We recently asked you to tell us to send us your reflections, stories, and the difficulties you’ve faced while doing oral history. This week, we bring you another post in this series, focusing on an oral history project from Carmen Doncel and Henry Eric Hernández. We encourage you to to chime into the discussion, comment below or on our Twitter, Facebook, Tumblr, and G+ pages. If you’d like to submit your own work, check out the guidelines. Enjoy! – Andrew Shaffer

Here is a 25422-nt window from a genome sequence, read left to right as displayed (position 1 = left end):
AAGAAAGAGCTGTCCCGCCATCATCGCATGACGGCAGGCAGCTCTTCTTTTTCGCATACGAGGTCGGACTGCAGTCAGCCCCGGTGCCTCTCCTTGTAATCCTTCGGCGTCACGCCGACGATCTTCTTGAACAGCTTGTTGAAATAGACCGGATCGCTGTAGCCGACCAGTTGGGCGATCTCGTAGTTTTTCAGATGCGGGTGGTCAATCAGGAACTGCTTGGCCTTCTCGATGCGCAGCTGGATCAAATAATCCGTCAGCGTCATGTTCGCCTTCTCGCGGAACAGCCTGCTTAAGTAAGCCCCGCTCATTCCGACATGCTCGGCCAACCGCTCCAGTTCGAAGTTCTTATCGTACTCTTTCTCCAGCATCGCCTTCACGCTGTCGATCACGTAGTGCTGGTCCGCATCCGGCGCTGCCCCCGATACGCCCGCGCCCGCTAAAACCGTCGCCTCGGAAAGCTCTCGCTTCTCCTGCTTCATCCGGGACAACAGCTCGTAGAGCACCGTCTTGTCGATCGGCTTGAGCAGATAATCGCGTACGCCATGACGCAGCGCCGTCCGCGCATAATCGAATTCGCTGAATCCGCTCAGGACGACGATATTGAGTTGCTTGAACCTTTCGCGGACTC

Every utopia contains dystopian spaces, places that must be destroyed and eliminated, for they represent values totally contrary to the ideals on which the new society must be built. In the particular case of the emancipatory project that the Cuban Revolution conceived for women, the kitchen—identified as the symbol of their exploitation and oppression in capitalist societies—became one of these spaces whose walls had to be demolished and, with them, the figure of the housewife. To that end, the Marxist theorists Larguía and Dumoulin proposed in 1971 from the pages of the Cuban cultural journal, Casa de las Américas, that housewives “must commit suicide as a class, through the struggle and through the merging with the proletariat” because, like other small-scale producers, they were a marginal and secondary class that lacked “the authority to lead a country” and “oppose the imperialism.” Leave the kitchen to get into the factory or the office, take the apron off to put the overalls on, drop the ladle to take the cane knife, or replace the mop with the rifle—these became some of the watchwords of this movement through which the housewife would be substituted by a model of female identity more in line with the new socialist state: the working and militant woman.